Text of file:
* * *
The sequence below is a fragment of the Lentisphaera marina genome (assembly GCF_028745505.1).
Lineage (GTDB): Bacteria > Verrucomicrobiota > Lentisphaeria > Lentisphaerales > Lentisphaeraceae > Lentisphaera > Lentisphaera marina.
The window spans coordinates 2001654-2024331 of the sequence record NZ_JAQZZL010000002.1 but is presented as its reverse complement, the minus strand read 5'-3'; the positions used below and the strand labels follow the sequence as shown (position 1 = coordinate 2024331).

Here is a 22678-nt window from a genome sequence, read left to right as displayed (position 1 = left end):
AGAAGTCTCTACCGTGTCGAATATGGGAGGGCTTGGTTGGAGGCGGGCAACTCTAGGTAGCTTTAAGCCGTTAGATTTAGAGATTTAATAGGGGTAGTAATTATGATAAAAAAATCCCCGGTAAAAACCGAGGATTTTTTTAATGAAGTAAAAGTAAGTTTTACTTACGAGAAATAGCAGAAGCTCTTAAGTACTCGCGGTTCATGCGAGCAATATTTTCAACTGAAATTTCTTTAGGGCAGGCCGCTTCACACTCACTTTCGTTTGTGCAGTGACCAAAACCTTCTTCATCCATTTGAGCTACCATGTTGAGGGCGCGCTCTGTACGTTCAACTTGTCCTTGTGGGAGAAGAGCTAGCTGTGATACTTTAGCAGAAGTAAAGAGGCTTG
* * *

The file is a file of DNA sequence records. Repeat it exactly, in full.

The sequence below is a fragment of the Lentisphaera marina genome (assembly GCF_028745505.1).
Lineage (GTDB): Bacteria > Verrucomicrobiota > Lentisphaeria > Lentisphaerales > Lentisphaeraceae > Lentisphaera > Lentisphaera marina.
The window spans coordinates 2001654-2024331 of the sequence record NZ_JAQZZL010000002.1 but is presented as its reverse complement, the minus strand read 5'-3'; the positions used below and the strand labels follow the sequence as shown (position 1 = coordinate 2024331).

Here is a 22678-nt window from a genome sequence, read left to right as displayed (position 1 = left end):
AGAAGTCTCTACCGTGTCGAATATGGGAGGGCTTGGTTGGAGGCGGGCAACTCTAGGTAGCTTTAAGCCGTTAGATTTAGAGATTTAATAGGGGTAGTAATTATGATAAAAAAATCCCCGGTAAAAACCGAGGATTTTTTTAATGAAGTAAAAGTAAGTTTTACTTACGAGAAATAGCAGAAGCTCTTAAGTACTCGCGGTTCATGCGAGCAATATTTTCAACTGAAATTTCTTTAGGGCAGGCCGCTTCACACTCACTTTCGTTTGTGCAGTGACCAAAACCTTCTTCATCCATTTGAGCTACCATGTTGAGGGCGCGCTCTGTACGTTCAACTTGTCCTTGTGGGAGAAGAGCTAGCTGTGATACTTTAGCAGAAGTAAAGAGGCTTG